Kazakh President Kassym-Zhomart Tokayev has ordered his government to levy higher taxes on mining companies in Kazakhstan. In his speech to parliament, Tokayev said: "Incomes of firms in the mining sector rose against the backdrop of rising prices for raw materials."
The increase in miners' income came after a sharp rise in prices for industrial metals last year. The Central Asian state has huge mineral reserves, holding 30% of the world's chromium ore, 25% manganese ore, 10% iron ore, 5.5% copper, 10% lead and 13% zinc, according to official figures. ratings.
The mining industry of the country is mainly focused on the extraction and export of raw materials. It is estimated that 80% of mining products are exported from the country, accounting for 20% of the country's total exports.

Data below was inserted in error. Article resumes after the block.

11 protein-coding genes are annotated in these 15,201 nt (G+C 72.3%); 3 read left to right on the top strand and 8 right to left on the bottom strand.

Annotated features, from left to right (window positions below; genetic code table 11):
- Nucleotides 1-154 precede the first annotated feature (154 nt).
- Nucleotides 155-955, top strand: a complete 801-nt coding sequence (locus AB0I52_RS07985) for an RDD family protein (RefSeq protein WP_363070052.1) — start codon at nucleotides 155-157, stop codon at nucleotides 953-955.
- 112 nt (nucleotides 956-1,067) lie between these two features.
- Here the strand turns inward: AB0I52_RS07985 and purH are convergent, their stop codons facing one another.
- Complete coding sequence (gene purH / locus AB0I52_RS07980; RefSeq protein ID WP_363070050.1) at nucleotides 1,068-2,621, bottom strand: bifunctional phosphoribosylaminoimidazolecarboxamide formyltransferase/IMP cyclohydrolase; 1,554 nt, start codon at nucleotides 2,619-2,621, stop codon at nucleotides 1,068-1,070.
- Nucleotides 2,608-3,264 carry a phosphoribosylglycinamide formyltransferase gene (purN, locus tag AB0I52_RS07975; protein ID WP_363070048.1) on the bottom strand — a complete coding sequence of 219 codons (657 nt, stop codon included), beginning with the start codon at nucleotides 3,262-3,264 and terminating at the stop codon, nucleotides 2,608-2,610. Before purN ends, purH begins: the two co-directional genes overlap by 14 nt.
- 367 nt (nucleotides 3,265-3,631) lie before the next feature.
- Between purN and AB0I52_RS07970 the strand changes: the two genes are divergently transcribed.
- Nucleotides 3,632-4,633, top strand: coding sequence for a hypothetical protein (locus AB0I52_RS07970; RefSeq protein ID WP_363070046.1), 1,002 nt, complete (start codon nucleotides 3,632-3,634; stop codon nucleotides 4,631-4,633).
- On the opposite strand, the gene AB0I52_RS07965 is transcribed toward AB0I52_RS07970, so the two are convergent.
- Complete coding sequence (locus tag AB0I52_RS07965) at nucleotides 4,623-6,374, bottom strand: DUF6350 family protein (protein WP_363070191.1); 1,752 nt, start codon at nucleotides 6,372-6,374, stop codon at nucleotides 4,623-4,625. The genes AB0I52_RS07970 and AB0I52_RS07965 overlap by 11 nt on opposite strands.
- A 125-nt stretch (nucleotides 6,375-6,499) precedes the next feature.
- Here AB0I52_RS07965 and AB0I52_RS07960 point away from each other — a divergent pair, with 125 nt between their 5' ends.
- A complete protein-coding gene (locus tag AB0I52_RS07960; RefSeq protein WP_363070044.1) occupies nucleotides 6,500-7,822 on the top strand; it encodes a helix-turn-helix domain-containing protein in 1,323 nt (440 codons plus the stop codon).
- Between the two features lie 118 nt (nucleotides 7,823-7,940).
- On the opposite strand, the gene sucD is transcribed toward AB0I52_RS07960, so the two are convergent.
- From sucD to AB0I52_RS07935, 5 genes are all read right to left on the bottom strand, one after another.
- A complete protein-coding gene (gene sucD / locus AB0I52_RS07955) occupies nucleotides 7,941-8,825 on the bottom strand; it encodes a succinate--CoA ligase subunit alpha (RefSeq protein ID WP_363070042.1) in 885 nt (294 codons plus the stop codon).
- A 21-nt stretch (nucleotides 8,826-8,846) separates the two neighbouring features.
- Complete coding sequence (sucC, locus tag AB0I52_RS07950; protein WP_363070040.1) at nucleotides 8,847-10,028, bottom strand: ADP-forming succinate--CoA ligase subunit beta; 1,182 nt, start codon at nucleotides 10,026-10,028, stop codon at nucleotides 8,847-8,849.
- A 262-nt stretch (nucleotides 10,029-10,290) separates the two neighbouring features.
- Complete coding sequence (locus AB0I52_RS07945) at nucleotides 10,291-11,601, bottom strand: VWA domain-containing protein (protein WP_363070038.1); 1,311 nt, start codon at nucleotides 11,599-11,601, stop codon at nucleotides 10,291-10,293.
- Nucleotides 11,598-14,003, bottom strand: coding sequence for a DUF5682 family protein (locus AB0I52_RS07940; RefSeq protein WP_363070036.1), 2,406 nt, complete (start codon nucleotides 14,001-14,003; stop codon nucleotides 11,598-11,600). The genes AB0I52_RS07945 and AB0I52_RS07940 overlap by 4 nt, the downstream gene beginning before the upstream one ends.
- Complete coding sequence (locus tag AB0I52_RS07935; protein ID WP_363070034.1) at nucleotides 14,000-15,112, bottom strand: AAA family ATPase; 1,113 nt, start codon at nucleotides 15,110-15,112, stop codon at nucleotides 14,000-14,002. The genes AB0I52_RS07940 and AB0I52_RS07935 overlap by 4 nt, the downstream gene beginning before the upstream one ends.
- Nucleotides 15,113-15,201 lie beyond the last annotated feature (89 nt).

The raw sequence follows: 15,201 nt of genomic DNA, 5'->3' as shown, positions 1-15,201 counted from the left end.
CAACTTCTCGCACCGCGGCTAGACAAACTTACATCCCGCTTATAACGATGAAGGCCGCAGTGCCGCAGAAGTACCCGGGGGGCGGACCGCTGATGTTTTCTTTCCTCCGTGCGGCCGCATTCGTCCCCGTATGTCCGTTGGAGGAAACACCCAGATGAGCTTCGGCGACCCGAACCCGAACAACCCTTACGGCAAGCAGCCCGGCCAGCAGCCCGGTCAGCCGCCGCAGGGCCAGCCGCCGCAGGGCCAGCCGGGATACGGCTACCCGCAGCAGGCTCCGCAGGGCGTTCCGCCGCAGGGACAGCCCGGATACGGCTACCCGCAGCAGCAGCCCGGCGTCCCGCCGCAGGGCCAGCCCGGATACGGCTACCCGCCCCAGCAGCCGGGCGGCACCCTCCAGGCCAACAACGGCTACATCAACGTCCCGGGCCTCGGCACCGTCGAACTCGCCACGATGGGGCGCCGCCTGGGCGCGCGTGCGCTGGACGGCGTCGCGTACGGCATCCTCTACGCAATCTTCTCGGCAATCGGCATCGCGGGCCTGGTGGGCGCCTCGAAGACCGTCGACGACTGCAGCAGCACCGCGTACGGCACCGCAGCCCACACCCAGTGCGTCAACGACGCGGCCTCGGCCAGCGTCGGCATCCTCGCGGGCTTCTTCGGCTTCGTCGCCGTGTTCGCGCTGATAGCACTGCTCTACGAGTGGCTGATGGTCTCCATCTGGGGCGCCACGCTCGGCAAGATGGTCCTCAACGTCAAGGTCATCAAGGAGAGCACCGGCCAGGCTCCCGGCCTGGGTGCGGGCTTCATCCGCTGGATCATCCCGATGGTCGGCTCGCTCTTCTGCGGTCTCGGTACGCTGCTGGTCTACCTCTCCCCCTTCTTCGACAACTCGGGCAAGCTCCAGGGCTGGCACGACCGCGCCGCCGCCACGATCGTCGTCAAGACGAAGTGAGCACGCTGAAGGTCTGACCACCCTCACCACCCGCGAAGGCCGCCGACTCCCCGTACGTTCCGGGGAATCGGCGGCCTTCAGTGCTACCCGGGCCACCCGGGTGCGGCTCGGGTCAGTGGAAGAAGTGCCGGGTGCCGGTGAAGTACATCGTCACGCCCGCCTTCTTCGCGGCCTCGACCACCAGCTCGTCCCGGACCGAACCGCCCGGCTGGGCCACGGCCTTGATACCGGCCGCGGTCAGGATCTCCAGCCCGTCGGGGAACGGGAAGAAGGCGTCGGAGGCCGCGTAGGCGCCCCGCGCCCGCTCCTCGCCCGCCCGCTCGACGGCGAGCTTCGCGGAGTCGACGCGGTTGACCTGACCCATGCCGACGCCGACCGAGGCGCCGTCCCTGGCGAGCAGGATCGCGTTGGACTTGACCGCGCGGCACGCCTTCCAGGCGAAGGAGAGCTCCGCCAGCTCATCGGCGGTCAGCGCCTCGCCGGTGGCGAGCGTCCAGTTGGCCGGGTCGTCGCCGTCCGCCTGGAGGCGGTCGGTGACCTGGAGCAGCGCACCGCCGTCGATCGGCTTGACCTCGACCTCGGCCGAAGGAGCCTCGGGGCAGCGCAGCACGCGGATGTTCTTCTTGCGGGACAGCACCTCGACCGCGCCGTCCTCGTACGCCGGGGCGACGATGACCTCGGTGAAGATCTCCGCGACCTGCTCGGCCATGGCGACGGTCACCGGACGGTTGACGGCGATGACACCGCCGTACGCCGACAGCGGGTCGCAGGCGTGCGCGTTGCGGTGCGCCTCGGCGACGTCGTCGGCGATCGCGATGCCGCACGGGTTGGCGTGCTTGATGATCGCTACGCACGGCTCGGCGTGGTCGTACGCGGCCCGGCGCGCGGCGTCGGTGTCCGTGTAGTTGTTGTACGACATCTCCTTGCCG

In his speech to parliament, the President of Kazakhstan offered major incentives to mining companies in exchange for higher taxes. He stated: “I am instructing the government to develop a plan for introducing additional revenues to the budget. In return, we can provide great incentives for exploration and development of new deposits for large mining and other companies.”
However, he did not provide any further details about incentives given to mining companies, or when the government will introduce these measures.
The result of the riots was a jump in uranium prices. Kazakhstan ranks second in the world in terms of uranium reserves after Australia, which accounts for 40% of world production.
Despite the rise, analysts say the current crisis is "likely to create minor discomfort rather than anything else" as most of the country's mines are located in remote areas of the south that are largely unaffected by domestic protests and clashes.